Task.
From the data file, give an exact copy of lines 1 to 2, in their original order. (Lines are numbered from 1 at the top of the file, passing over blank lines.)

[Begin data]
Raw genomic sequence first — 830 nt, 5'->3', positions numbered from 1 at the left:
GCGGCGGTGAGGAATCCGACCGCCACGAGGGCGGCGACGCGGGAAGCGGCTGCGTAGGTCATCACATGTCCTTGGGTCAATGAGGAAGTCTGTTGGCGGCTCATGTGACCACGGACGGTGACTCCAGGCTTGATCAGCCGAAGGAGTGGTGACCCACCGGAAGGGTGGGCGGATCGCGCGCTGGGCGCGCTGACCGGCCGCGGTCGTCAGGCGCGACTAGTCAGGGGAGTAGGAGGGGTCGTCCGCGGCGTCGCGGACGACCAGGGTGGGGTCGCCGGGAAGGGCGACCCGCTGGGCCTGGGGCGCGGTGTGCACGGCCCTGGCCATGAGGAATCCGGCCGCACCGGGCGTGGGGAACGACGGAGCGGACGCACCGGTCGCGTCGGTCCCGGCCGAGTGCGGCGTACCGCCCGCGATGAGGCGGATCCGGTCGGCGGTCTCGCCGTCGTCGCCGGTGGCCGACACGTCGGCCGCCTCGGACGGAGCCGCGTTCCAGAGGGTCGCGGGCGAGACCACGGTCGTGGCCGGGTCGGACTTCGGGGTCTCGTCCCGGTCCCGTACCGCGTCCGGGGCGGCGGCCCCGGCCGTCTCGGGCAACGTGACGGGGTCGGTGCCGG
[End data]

Raw genomic sequence first — 830 nt, 5'->3', positions numbered from 1 at the left:
GCGGCGGTGAGGAATCCGACCGCCACGAGGGCGGCGACGCGGGAAGCGGCTGCGTAGGTCATCACATGTCCTTGGGTCAATGAGGAAGTCTGTTGGCGGCTCATGTGACCACGGACGGTGACTCCAGGCTTGATCAGCCGAAGGAGTGGTGACCCACCGGAAGGGTGGGCGGATCGCGCGCTGGGCGCGCTGACCGGCCGCGGTCGTCAGGCGCGACTAGTCAGGGGAGTAGGAGGGGTCGTCCGCGGCGTCGCGGACGACCAGGGTGGGGTCGCCGGGAAGGGCGACCCGCTGGGCCTGGGGCGCGGTGTGCACGGCCCTGGCCATGAGGAATCCGGCCGCACCGGGCGTGGGGAACGACGGAGCGGACGCACCGGTCGCGTCGGTCCCGGCCGAGTGCGGCGTACCGCCCGCGATGAGGCGGATCCGGTCGGCGGTCTCGCCGTCGTCGCCGGTGGCCGACACGTCGGCCGCCTCGGACGGAGCCGCGTTCCAGAGGGTCGCGGGCGAGACCACGGTCGTGGCCGGGTCGGACTTCGGGGTCTCGTCCCGGTCCCGTACCGCGTCCGGGGCGGCGGCCCCGGCCGTCTCGGGCAACGTGACGGGGTCGGTGCCGG